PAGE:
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Karl Modis’ Belgian travel warrant

In the spring of 1934, the Norwegian Roma who had been turned away from Norway found themselves back in Belgium, the country they had left only a few months earlier as a result of police efforts to make life as difficult as possible for them. Despite that fact that the group was granted a temporary residence permit, Belgian policy during the following years was to force them out again as quickly as possible. In parallel with hard political negotiations with the Norwegian foreign office, the Belgian security police tried to force the Norwegian Roma out of the country by regular rounds of deportation, imprisonment and bureaucratic subtleties such as the so-called feuille de route, or travel warrant. 

Karl Modis' travel warrant, dated 7 May 1940. Illustration: National Archives of Belgium

 

Once the German police had dumped the entire group on Belgian territory, the Belgian border and security police were left to deal with them once again. While the director of the security police granted the group "temporary residence in Belgium" for "humanitarian reasons", he also stressed that this was only "pending negotiation of their repatriation with the Norwegian authorities". The negotiations began on 4 June 1934 and were not concluded until September 1937, when the security police, via the Belgian legation in Copenhagen, wrote a letter directly to foreign ministers Johan Ludwig Mowinckel and Halvdan Koht in a frantic attempt to persuade the Norwegian authorities to recognise the Norwegian Roma's citizenship. The attempt was fruitless: the group could not be regarded as Norwegian citizens.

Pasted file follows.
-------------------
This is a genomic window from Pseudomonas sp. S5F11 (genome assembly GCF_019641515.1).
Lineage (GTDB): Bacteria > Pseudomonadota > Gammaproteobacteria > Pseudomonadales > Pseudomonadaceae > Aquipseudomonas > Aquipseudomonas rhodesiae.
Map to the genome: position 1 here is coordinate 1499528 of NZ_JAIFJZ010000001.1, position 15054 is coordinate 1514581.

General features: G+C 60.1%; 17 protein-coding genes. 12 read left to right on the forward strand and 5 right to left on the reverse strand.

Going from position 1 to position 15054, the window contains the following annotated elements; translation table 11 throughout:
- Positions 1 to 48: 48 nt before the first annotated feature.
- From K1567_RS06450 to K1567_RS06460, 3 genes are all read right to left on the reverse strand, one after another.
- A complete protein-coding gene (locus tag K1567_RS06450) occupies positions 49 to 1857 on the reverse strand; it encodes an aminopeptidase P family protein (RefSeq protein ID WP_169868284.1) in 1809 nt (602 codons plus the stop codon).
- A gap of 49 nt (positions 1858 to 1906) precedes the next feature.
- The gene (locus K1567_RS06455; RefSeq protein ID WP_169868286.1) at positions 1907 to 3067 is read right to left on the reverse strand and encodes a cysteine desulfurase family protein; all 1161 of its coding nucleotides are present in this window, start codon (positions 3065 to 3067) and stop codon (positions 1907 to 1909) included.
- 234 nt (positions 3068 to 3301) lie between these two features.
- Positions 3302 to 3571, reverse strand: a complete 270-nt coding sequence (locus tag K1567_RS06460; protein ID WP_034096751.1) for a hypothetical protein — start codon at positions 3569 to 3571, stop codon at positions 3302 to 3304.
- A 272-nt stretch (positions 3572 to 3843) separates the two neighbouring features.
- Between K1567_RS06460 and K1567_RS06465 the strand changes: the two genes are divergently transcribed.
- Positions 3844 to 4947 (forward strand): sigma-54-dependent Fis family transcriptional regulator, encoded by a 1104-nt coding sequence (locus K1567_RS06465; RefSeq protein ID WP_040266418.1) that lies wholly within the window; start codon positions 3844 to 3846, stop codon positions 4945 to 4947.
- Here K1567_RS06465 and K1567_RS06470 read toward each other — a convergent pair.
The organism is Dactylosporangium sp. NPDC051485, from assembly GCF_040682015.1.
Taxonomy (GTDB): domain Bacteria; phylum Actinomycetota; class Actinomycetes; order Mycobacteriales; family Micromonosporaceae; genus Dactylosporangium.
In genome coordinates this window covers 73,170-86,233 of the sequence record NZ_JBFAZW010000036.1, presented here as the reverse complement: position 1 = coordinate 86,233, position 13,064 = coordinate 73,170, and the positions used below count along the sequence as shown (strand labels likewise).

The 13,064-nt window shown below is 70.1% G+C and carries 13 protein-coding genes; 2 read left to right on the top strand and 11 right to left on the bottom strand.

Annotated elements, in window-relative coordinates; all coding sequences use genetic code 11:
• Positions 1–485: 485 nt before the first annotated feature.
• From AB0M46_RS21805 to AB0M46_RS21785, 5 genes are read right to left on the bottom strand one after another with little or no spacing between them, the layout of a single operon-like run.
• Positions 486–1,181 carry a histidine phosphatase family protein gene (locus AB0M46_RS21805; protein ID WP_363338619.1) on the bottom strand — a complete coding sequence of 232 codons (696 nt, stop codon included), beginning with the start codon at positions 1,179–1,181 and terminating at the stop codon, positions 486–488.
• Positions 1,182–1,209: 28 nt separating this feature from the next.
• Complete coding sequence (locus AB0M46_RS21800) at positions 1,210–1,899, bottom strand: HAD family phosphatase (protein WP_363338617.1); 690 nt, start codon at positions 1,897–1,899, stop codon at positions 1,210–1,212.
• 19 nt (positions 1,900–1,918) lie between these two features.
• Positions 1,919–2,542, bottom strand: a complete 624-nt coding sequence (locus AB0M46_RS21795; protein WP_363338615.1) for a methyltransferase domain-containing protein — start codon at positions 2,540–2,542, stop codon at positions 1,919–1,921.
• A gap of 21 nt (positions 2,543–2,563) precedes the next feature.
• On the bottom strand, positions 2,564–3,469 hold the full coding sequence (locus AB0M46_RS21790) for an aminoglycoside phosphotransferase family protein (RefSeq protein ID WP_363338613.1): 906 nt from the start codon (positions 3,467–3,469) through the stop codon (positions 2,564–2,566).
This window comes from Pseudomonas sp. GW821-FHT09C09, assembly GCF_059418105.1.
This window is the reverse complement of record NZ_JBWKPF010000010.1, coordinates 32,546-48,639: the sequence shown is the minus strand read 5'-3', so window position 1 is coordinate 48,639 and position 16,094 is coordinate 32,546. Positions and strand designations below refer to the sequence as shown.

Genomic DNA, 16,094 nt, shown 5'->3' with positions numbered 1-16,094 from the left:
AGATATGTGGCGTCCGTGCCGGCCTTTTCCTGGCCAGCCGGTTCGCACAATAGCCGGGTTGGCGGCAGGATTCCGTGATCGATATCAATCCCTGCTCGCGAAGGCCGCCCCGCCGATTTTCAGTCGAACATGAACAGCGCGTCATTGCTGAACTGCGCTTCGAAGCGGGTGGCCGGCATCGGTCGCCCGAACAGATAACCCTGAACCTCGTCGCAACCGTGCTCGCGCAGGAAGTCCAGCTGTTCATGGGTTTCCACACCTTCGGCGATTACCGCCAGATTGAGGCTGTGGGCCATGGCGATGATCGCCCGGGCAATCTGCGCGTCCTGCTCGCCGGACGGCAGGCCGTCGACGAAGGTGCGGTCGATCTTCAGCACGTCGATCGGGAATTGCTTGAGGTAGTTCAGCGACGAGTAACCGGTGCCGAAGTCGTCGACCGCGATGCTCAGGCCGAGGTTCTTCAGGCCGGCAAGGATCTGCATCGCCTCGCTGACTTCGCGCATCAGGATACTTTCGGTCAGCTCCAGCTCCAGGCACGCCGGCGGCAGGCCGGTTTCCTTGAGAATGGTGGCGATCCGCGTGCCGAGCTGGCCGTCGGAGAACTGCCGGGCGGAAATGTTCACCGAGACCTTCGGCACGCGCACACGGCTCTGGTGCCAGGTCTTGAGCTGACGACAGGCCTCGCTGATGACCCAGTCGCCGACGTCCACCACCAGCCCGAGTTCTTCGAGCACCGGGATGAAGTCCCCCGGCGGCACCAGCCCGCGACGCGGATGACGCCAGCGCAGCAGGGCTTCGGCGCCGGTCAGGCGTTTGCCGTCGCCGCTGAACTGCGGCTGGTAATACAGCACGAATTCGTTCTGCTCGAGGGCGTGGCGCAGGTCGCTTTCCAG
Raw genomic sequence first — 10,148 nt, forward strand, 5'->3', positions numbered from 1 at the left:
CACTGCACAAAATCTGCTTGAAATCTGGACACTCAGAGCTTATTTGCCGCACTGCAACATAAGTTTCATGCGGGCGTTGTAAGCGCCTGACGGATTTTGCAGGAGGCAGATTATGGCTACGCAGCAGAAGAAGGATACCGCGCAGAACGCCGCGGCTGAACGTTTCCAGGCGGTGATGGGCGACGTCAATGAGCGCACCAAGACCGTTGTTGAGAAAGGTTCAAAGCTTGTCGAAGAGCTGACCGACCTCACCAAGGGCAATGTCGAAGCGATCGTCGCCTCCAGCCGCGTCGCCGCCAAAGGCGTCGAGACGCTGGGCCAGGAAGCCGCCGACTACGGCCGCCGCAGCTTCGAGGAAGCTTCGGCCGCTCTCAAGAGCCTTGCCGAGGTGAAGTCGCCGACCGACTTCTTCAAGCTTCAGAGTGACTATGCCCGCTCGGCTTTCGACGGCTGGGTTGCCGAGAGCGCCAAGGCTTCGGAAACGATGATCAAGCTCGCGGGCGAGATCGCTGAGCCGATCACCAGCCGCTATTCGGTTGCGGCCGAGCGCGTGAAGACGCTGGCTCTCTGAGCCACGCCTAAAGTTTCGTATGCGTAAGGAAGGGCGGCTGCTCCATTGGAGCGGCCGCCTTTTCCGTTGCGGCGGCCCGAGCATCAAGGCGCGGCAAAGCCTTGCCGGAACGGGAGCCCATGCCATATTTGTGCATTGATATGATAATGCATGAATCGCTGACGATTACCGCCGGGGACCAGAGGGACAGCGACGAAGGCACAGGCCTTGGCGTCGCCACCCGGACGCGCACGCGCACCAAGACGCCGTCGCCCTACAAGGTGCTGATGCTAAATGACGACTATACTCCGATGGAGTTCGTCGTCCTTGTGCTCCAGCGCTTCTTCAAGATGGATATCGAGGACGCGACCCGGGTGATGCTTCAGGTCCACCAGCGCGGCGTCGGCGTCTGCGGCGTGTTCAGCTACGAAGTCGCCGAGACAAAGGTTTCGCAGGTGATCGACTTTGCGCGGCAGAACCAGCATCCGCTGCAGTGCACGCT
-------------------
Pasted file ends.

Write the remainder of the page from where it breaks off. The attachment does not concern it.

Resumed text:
Both while the negotiations were going on and in the years after the Belgian authorities had to accept this diplomatic defeat, the security police pursued a policy intent on getting Norwegian Roma to leave the country voluntarily. Individuals were regularly subjected to short periods of imprisonment to, in the words of the police, "encourage them to leave the realm". Several Norwegian Roma felt persecuted and harassed to such a degree that they repeatedly left the country for France or the Netherlands. However, bilateral agreements between these neighbouring countries entitled the Dutch and French border police to return Roma without the required residence permits back to Belgium.

 

The Belgian system of travel warrants, which were implemented by the security police in 1933 as a way of registering and identifying travelling foreign nationals, were also actively used to make conditions for the Norwegian Roma even more difficult. For example, these travel warrants were usually only renewed for one month at a time, which meant that the holders had to regularly apply to the local gendarmerie to have them renewed. Moreover, the travel warrants often contained a clause requiring the holder to leave Belgium by a given date. Combined with frequent controls, provisions like these meant that the travel warrants were often used by the police as a pretext to carry out arrests and impose short terms of imprisonment.

 

In 1939, family head Karl Modis was arrested and imprisoned after being apprehended with an invalid travel warrant. When he was released later the same year, the security police informed the judge in the case that "Modis belongs to a band of romanichels which we cannot get rid of due to international treaties, and which we are forced to retain in Belgium". Half a year after Modis' release, Belgium was occupied by Germany, and in the autumn of 1943 Karl Modis and several close relatives were subjected to the Nazi extermination policy.

Published Oct. 23, 2015 8:00 AM